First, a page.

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Yeah, this is not going to bomb. It's going to make a decent profit.
But at rate it's going, you shouldn't expect a sequel anytime soon.
When dc comics make a film. God tosses a coin on whether it will under or over perform.
Since we seem to be going hit > flop > hit
Which translated to joker > BOP that means WW 84 is going to break the bank man
Truthfully, the DCEU movie budgets got out of hand but the box office was at least somewhat stable. Justice League made over 600 million, it was the bloated budget that harmed it more than not having an audience (it was dubbed the most successful bomb ever made).
BOP may not quite be a flop in relative terms, but it does have the lowest opener by a significant margin.
But at rate it's going, you shouldn't expect a sequel anytime soon.
I wouldn't be too sure of that. A film can generally be expected to make ~3-3.5x its opening weekend take by the end of its lifespan. Sometimes more or less depending on if Word of Mouth is really good or really bad. Since Birds of Prey made back nearly its entire production budget on opening weekend, it's looking at an expected final take of around 3x budget. This is good, since marketing usually pushes the actual cost of production up to 2x budget.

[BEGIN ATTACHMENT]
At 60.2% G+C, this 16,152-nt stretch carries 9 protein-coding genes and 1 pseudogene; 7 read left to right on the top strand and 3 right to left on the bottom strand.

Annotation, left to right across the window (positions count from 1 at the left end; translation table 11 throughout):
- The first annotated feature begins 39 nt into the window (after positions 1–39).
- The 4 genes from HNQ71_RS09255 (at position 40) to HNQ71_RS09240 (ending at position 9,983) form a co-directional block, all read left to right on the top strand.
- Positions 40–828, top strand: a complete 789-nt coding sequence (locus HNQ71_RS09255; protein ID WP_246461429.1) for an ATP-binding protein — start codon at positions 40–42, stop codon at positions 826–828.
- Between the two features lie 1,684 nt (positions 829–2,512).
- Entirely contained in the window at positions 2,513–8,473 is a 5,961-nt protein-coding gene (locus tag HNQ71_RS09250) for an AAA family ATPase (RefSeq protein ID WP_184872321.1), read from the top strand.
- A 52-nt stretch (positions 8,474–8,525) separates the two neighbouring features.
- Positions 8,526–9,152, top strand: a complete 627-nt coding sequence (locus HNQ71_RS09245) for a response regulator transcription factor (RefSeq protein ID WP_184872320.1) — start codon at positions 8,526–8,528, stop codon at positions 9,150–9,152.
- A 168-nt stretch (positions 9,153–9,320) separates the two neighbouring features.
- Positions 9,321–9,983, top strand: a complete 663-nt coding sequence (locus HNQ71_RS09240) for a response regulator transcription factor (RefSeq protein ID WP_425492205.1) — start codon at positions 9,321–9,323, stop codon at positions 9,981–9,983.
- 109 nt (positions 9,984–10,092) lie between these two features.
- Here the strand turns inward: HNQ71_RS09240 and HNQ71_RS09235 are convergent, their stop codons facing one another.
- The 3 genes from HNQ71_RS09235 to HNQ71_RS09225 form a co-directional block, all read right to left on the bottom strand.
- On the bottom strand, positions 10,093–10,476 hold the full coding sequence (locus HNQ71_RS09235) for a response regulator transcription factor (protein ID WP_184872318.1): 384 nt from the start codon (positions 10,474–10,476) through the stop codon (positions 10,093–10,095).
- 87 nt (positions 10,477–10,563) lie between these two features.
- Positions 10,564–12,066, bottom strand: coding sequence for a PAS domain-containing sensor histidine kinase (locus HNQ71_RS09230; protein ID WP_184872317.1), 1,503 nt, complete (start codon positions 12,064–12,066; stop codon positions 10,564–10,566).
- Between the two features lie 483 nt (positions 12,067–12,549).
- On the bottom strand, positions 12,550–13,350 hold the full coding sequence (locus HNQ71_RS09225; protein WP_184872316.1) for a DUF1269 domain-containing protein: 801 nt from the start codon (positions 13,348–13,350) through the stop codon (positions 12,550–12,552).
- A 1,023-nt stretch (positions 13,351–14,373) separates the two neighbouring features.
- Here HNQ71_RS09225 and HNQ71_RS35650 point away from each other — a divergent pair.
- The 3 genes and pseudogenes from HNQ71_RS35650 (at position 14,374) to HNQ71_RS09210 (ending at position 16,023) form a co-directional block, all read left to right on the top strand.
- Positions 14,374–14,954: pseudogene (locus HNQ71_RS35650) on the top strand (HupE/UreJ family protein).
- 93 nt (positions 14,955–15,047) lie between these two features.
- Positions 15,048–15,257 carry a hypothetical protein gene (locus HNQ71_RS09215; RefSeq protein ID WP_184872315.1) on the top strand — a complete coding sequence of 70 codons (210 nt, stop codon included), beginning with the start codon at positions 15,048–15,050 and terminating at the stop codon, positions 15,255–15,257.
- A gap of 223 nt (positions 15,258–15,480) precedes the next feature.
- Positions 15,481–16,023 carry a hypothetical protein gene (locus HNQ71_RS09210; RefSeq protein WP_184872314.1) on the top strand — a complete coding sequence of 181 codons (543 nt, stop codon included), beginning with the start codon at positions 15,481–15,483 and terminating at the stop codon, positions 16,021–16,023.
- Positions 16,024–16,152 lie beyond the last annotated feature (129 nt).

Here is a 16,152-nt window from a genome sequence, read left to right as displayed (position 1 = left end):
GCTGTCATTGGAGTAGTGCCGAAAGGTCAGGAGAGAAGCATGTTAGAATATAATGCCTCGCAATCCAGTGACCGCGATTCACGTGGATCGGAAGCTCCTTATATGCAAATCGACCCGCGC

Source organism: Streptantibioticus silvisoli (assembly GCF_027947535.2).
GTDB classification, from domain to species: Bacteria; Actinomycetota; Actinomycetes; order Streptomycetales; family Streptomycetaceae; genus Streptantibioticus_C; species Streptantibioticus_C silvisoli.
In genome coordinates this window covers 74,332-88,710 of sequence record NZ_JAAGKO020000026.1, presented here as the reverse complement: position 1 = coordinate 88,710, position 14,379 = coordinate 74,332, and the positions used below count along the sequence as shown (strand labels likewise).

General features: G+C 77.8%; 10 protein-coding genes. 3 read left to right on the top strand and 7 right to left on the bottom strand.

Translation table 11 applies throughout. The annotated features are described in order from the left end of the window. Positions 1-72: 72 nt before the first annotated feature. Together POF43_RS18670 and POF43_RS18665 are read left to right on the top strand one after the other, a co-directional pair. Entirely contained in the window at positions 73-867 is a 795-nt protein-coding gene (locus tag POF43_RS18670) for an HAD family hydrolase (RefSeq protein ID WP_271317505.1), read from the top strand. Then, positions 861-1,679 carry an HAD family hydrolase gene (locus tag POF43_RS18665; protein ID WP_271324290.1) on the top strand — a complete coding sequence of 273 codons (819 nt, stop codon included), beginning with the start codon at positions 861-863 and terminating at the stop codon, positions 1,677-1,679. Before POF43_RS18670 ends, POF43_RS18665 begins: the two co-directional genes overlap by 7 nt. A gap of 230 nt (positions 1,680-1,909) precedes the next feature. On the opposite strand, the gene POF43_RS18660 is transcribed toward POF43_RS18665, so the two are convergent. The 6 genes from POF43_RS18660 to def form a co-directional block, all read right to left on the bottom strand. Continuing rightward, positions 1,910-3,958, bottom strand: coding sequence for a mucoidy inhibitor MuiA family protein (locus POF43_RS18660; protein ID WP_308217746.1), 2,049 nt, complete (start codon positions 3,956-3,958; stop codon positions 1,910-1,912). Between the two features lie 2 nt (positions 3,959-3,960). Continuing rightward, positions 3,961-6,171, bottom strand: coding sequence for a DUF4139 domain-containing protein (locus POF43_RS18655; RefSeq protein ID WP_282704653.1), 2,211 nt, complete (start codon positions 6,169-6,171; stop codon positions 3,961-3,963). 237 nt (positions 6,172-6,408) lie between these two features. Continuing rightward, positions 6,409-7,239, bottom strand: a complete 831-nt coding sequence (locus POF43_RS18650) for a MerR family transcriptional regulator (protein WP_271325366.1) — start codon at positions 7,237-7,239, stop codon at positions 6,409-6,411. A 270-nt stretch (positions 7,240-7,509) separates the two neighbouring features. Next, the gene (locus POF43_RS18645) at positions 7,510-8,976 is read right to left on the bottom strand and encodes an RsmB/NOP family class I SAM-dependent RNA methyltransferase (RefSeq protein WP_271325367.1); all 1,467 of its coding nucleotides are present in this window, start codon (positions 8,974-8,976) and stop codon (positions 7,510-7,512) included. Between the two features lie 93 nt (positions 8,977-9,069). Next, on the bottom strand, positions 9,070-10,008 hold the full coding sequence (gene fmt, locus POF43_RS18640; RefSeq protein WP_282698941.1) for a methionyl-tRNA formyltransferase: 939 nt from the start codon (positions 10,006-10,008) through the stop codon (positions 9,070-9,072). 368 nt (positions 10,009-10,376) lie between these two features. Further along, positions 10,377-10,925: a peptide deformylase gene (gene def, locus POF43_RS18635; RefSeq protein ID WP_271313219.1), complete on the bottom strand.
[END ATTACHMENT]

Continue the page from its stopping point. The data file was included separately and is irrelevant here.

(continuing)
Shazam got a sequel on the slate with a final take of 3.7x budget. It made $365m off a $100m budget. So I think Birds of Prey could still get a sequel with a $239-262.1m final take. It's not going to make Disney cash, but it wasn't made on a Disney budget either, so the expectations are different.
Edited by TobiasDrake on Feb 10th 2020 at 9:57:24 AM
Little update on Star Wars: after about 9 weeks of theatrical run, TROS has grossed just over a billion worldwide. That's half of TFA's gross and about on par with Rogue One.
Poor, poor fanboys. The movies they want to bomb never do.
Nice Sonic made 3 million on Thursday which could indicate a weekend box office of 50 million in the states since how to train your Dragon 3 and detective piakhcu which earned a simalir amount with a Thursday of 3 million.
This film maybe the darkhorse victory of the year
That's not always true. Ghostbusters (2016) and that new Charlie's Angels didn't do so well at the box office. That's when they're brawling with Sony, which is pretty low-hanging fruit.
But they keep picking fights with Disney and Warner Bros., expecting companies that regularly print money to fail just to appease their nerd-rage.
Edited by TobiasDrake on Feb 14th 2020 at 11:38:27 AM
Being fair Ghostbusters (2016) and that new Charlie's Angels Weren't particularly good.....
TROS wasn't either, so that's a moot point.
Let’s not forget Terminator Dark Fate.